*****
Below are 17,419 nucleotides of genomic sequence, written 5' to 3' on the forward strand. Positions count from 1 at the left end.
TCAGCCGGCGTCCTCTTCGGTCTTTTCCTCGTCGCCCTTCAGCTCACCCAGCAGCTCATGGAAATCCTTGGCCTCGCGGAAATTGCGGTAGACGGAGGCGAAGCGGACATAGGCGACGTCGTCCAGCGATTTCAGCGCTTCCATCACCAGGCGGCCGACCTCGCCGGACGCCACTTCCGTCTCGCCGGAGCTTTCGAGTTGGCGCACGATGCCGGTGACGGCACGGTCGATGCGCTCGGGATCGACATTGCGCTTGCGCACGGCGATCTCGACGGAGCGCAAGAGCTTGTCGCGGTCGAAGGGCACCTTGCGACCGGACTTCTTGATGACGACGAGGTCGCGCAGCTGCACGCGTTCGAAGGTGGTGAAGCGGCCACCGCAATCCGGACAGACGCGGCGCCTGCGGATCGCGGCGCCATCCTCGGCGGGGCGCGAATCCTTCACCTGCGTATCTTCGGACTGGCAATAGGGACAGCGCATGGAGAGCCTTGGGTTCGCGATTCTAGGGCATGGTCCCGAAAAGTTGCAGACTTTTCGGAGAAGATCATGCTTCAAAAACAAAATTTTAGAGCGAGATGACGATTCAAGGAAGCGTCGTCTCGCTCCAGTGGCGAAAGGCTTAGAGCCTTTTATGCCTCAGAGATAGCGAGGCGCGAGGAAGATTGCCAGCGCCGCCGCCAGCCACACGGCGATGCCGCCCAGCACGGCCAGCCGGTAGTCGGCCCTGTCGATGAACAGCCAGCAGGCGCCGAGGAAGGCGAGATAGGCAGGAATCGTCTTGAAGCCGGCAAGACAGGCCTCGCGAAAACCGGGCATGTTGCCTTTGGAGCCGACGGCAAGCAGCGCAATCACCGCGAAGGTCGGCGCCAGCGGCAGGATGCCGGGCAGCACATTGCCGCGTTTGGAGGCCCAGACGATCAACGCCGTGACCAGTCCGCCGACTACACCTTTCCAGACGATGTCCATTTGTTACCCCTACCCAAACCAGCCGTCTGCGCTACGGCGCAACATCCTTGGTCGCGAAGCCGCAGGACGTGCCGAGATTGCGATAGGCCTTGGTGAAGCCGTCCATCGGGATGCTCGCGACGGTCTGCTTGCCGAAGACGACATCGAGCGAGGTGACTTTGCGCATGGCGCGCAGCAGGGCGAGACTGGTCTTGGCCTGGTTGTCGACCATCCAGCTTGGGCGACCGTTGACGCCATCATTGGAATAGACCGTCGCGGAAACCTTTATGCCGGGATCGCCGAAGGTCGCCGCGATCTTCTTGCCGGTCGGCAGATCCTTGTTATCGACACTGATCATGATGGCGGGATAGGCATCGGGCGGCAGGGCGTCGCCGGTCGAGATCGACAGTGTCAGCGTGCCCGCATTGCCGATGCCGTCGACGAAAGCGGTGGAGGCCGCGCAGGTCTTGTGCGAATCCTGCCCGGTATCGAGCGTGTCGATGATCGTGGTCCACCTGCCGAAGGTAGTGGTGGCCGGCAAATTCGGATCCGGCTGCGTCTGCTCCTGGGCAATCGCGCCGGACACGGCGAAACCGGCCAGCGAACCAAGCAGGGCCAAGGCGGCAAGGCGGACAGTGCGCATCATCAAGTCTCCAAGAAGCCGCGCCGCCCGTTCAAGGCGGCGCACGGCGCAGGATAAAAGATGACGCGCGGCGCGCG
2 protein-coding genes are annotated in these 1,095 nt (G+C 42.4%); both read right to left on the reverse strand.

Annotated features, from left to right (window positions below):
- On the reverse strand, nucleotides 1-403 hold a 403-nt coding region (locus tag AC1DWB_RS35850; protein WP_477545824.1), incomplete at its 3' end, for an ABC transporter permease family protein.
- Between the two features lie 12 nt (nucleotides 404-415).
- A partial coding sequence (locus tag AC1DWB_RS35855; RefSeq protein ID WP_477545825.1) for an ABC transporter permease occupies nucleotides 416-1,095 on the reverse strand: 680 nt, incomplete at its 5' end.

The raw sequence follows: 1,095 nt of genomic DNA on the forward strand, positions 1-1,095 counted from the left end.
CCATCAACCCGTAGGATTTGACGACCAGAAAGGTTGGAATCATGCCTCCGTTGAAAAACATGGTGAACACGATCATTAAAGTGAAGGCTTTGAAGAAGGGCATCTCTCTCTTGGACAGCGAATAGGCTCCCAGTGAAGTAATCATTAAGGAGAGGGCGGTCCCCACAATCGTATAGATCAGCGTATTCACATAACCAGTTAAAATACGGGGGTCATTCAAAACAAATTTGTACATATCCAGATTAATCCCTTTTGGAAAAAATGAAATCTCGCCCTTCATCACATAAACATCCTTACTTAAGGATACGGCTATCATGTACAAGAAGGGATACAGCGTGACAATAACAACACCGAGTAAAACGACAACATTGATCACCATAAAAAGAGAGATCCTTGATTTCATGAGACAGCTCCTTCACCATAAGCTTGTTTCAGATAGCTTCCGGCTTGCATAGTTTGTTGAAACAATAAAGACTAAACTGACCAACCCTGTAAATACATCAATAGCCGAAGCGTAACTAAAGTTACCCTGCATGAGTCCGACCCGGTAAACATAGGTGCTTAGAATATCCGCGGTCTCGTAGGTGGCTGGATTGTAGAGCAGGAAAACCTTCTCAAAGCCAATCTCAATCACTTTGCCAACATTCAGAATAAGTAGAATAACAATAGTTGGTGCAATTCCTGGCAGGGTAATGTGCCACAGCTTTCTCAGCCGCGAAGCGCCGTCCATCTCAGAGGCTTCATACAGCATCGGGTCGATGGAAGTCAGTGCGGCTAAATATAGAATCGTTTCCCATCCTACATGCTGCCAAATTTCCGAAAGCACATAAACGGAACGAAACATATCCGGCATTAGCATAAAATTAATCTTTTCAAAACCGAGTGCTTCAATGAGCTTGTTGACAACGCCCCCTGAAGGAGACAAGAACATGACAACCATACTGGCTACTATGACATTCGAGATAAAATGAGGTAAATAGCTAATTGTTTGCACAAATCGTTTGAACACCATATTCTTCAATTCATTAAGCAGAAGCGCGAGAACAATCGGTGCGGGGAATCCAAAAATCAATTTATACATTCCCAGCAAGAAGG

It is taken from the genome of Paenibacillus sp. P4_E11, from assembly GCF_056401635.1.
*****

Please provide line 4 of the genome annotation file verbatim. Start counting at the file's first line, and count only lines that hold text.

Annotated features, from left to right (window positions below):